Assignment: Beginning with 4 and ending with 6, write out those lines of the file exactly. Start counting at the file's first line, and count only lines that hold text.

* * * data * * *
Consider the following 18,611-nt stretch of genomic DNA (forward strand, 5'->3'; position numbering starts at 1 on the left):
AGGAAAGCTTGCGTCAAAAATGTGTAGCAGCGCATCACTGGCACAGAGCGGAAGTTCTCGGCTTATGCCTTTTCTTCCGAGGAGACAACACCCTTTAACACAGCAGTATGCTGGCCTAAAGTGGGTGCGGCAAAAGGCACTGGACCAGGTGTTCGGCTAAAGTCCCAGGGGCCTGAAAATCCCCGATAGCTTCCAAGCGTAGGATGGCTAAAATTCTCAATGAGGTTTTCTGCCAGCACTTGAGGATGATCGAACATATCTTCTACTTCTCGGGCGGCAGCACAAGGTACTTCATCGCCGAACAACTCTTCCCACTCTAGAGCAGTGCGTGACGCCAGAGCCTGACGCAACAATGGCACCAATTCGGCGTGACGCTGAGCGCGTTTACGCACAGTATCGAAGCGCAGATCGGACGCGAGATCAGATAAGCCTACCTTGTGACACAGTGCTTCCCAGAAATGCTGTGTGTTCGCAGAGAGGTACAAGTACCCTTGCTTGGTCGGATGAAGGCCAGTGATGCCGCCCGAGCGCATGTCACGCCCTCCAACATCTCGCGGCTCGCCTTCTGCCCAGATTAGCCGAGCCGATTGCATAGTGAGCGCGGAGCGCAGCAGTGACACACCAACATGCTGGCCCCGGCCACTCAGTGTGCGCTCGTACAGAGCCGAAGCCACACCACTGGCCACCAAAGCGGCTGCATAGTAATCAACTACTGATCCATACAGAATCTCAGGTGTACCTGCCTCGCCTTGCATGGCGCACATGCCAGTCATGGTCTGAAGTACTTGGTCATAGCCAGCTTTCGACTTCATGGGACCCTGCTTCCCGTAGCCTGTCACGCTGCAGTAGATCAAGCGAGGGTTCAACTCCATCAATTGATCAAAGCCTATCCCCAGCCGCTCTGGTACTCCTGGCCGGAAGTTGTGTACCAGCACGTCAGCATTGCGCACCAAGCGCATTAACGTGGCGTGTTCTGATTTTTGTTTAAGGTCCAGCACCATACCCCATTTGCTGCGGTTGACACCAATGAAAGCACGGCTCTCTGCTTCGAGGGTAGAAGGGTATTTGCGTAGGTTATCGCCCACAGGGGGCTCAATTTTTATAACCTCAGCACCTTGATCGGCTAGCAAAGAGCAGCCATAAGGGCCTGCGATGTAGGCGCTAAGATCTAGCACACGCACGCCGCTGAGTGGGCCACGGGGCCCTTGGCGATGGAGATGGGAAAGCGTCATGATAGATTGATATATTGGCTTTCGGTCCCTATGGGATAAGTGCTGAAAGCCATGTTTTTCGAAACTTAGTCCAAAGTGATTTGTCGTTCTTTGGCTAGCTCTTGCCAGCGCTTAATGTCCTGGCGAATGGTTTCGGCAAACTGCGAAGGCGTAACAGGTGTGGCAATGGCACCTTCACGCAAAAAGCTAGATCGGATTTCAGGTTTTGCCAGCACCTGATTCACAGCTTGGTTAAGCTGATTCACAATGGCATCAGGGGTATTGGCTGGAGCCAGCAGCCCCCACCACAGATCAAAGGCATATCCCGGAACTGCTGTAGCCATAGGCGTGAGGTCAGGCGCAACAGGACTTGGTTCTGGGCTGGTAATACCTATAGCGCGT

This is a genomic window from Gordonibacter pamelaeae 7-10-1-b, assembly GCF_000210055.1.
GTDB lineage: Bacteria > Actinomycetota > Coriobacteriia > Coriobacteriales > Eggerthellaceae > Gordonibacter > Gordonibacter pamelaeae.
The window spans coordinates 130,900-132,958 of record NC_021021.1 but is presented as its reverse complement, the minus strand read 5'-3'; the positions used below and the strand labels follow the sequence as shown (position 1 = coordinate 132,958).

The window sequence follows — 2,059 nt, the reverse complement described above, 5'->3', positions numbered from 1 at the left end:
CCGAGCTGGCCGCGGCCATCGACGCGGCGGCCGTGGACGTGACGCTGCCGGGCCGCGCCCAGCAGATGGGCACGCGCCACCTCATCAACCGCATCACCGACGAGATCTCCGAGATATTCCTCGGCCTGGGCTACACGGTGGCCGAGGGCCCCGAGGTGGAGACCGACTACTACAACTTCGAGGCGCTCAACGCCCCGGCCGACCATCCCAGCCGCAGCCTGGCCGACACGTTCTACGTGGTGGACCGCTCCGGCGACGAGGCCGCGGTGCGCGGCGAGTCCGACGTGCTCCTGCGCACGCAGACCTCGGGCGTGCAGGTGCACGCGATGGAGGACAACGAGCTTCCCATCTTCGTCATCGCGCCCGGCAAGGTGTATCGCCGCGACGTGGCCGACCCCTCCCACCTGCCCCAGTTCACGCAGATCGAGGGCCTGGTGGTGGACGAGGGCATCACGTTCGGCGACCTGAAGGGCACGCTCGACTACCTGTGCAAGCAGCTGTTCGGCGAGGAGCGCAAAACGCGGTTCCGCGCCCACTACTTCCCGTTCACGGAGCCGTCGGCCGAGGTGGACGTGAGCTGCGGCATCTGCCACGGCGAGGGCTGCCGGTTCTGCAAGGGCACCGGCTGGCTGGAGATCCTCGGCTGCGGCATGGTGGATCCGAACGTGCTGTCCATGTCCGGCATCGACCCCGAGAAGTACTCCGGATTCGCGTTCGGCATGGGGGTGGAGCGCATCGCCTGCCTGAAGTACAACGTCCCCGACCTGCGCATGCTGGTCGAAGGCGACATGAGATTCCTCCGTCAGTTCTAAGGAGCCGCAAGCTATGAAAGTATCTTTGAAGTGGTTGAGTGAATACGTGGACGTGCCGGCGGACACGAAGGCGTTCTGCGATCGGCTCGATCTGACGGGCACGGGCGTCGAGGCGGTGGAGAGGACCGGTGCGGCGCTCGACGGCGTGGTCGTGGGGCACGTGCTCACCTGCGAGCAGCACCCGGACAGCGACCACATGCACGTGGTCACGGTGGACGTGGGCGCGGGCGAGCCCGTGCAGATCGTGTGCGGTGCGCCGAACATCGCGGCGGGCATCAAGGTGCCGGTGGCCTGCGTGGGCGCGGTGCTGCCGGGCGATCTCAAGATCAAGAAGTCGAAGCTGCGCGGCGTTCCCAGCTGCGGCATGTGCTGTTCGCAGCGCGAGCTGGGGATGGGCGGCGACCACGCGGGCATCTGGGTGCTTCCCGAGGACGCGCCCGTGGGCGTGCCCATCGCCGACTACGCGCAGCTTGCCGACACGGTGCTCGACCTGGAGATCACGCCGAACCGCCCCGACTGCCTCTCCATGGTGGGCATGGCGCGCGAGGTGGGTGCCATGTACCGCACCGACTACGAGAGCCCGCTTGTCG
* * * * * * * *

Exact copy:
GTDB lineage: Bacteria > Actinomycetota > Coriobacteriia > Coriobacteriales > Eggerthellaceae > Gordonibacter > Gordonibacter pamelaeae.
The window spans coordinates 130,900-132,958 of record NC_021021.1 but is presented as its reverse complement, the minus strand read 5'-3'; the positions used below and the strand labels follow the sequence as shown (position 1 = coordinate 132,958).

The window sequence follows — 2,059 nt, the reverse complement described above, 5'->3', positions numbered from 1 at the left end: